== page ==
Unit, and Mediation Adviser in the European Union External Action Service. This significant finding
on the program’s impact on alumni’s careers is discussed in greater detail in the career path section
of this report.
• The program equips participants with an improved ability to do structured, systematic analysis
based on academic knowledge. Enhanced conflict analysis skills and a better understanding
of academic knowledge on peace mediation were the two most frequently mentioned personal
developments the students associate with the program. The alumni have a more systematic
approach to understanding conflict – partly due to having been familiarized with several conceptual
frameworks and partly because of both learning about and practicing hands-on conflict analysis
in the program. Students are exposed to academic knowledge throughout the program and learn
more about how scholars go about making sense of conflict in a systematic, structured fashion.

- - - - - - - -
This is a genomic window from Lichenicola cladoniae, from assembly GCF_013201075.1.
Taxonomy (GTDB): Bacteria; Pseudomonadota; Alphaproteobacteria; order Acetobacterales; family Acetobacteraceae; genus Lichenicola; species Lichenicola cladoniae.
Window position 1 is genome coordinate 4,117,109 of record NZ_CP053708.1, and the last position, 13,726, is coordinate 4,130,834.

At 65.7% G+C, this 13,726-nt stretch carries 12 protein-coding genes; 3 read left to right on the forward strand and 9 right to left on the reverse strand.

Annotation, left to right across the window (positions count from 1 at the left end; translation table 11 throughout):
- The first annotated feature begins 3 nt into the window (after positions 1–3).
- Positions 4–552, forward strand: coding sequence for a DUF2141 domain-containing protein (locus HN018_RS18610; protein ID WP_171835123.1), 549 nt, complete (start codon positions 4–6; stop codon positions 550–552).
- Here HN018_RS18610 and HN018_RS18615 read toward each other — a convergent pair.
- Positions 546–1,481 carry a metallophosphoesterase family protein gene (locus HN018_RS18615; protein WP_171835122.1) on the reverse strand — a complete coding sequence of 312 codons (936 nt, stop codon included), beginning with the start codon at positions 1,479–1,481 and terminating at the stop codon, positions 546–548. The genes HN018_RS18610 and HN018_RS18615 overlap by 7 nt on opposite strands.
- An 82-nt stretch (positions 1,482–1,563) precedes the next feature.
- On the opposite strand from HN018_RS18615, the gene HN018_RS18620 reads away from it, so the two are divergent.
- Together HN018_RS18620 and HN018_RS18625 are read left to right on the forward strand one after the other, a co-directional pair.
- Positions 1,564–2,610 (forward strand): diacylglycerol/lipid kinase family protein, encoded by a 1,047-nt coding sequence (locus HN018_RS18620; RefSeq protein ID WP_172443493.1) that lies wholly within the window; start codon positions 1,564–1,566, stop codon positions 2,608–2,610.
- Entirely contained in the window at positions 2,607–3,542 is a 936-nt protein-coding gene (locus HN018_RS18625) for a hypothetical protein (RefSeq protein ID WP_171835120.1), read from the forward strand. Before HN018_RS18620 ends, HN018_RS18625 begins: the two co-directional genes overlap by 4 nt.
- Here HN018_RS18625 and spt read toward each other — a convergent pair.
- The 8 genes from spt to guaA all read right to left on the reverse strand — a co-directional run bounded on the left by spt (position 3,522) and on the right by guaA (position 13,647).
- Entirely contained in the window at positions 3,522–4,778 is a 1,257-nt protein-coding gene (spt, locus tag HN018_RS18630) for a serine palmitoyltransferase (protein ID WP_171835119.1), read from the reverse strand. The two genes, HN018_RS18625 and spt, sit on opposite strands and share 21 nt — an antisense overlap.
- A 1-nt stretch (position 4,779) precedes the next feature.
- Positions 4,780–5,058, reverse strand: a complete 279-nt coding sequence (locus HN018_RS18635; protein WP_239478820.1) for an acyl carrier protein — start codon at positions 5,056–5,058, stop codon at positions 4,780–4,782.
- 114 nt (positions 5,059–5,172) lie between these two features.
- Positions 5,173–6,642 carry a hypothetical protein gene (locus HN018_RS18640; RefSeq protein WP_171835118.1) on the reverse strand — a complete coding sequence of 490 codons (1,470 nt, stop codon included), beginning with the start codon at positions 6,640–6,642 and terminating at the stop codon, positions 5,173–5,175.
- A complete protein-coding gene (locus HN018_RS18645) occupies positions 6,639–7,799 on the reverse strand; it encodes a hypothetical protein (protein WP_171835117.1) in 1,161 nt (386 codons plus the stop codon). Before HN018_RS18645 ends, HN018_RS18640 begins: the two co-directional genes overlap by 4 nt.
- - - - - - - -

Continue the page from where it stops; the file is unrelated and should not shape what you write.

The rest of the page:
This helps students to engage in systematic, reflective thinking themselves. This was evident also
in the interviewees’ responses when asked to whom they would recommend the program: there
was consensus among the respondents that the program would benefit practitioners, in particular,
as it exposes them to structured, systematic academic thinking and knowledge. The alumni’s
familiarity with scholarly thinking and writing is also reflected in the fact that a few alumni have
published articles on mediation-related topics or initiated working with academics on targeted
research projects.7 In terms of specific tools, the Actor, Content, Context, Process (ACCP) conflict